Why Canada’s pot legalization won’t stop black-market sales

TORONTO (Reuters) – Jake Rowinski, a 20-year-old University of Toronto student, buys marijuana every week from one of the many self-described “medical” dispensaries in downtown Toronto.

FILE PHOTO: Two women enter the Trees Station, a medical marijuana dispensary, as others walk past in Toronto, Ontario, Canada May 28, 2018. Picture taken May 28, 2018. REUTERS/Chris Helgren

The illegal store sells openly to customers ranging from budget-minded recreational users like Rowinski to silver-haired grandmothers treating legitimate ailments.

“Nobody really cares at this point,” Rowinski said outside the shop, near the city’s financial district.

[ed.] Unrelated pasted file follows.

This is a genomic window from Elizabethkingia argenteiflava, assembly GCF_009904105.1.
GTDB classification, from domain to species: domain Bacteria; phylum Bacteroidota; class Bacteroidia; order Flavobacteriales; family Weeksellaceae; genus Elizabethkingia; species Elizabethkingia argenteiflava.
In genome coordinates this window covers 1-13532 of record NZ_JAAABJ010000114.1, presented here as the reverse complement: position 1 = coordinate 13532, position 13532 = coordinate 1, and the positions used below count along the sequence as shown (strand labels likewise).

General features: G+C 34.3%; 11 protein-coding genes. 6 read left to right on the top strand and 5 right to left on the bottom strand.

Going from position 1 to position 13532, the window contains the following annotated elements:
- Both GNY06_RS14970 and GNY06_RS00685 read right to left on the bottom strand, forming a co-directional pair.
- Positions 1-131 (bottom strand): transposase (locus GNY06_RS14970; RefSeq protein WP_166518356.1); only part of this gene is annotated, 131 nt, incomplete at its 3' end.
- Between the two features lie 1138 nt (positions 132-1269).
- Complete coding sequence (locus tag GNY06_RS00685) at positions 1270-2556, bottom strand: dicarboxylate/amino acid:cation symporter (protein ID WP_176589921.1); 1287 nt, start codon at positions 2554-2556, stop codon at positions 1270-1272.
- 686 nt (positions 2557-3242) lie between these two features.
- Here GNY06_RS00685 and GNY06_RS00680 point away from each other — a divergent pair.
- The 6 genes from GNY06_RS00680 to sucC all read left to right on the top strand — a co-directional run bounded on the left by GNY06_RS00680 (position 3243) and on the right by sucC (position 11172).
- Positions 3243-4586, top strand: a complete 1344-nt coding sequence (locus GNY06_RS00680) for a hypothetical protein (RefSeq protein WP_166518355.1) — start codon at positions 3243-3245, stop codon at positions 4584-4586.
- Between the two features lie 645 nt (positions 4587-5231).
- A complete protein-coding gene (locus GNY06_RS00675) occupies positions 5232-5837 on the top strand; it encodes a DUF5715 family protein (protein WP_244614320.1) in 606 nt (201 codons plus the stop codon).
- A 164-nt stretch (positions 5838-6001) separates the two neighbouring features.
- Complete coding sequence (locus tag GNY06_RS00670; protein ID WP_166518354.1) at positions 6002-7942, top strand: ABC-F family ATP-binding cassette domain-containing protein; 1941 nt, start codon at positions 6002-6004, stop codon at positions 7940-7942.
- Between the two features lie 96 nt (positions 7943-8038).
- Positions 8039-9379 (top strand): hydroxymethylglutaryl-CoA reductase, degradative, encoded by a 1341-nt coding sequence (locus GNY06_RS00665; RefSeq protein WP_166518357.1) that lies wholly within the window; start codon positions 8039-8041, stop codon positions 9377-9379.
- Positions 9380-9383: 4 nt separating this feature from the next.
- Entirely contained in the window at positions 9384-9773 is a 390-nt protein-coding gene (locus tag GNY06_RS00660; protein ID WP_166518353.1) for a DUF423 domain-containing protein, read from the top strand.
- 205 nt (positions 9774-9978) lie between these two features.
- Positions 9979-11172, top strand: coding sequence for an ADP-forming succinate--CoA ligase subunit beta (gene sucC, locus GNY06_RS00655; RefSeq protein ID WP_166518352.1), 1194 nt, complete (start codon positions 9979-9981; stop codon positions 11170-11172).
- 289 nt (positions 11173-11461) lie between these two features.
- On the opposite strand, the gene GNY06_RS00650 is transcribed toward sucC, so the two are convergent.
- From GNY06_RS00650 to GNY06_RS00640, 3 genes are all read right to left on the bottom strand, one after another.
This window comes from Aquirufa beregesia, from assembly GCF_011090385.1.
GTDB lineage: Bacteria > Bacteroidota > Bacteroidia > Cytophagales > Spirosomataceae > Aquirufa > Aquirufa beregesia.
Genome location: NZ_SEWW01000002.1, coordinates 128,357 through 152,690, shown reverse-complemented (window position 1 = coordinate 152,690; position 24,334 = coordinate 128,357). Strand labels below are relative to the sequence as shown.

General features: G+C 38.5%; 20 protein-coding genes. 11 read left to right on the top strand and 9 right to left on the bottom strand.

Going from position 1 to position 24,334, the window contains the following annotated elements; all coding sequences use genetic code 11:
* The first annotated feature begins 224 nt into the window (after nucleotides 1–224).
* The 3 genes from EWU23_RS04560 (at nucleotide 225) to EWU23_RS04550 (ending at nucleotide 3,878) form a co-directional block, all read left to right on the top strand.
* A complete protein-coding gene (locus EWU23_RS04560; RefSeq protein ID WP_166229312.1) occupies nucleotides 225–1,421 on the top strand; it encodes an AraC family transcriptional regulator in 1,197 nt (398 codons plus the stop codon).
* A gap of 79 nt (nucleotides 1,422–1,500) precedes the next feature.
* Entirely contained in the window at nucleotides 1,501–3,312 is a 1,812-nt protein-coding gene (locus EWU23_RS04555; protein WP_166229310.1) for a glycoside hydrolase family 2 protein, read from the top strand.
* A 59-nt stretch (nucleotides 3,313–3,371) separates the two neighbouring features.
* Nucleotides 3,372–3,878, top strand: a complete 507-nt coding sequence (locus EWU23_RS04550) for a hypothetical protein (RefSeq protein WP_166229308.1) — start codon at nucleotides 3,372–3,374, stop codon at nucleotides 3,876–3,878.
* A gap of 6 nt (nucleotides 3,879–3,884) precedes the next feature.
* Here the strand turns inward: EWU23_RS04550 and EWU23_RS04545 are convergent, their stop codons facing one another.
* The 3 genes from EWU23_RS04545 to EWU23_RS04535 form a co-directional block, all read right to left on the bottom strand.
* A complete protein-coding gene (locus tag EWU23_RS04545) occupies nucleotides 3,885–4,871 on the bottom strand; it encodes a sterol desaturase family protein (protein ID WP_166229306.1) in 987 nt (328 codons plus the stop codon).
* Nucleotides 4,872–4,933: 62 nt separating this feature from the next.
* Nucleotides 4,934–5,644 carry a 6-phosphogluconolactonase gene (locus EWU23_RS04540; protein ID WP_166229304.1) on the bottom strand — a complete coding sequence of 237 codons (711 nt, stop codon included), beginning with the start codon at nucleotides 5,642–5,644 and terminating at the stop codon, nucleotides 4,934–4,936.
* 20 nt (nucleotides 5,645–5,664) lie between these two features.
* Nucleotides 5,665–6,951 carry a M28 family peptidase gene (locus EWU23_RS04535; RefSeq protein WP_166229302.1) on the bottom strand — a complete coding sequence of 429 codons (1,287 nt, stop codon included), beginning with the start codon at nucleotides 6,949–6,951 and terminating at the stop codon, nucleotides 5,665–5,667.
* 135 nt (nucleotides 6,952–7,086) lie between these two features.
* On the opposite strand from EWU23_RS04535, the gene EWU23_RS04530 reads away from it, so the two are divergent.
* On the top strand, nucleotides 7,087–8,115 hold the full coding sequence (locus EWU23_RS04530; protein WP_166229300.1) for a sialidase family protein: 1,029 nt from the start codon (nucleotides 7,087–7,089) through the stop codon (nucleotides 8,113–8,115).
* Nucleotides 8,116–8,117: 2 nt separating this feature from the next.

As Canada’s Liberal government prepares to legalize recreational marijuana use this summer, the biggest remaining obstacle to regulated sales will be competition from a thriving black market, according to cannabis investors, researchers, policy analysts and government data.

Many buyers of illegal pot will have little incentive to switch to legal weed, which is expected to be more

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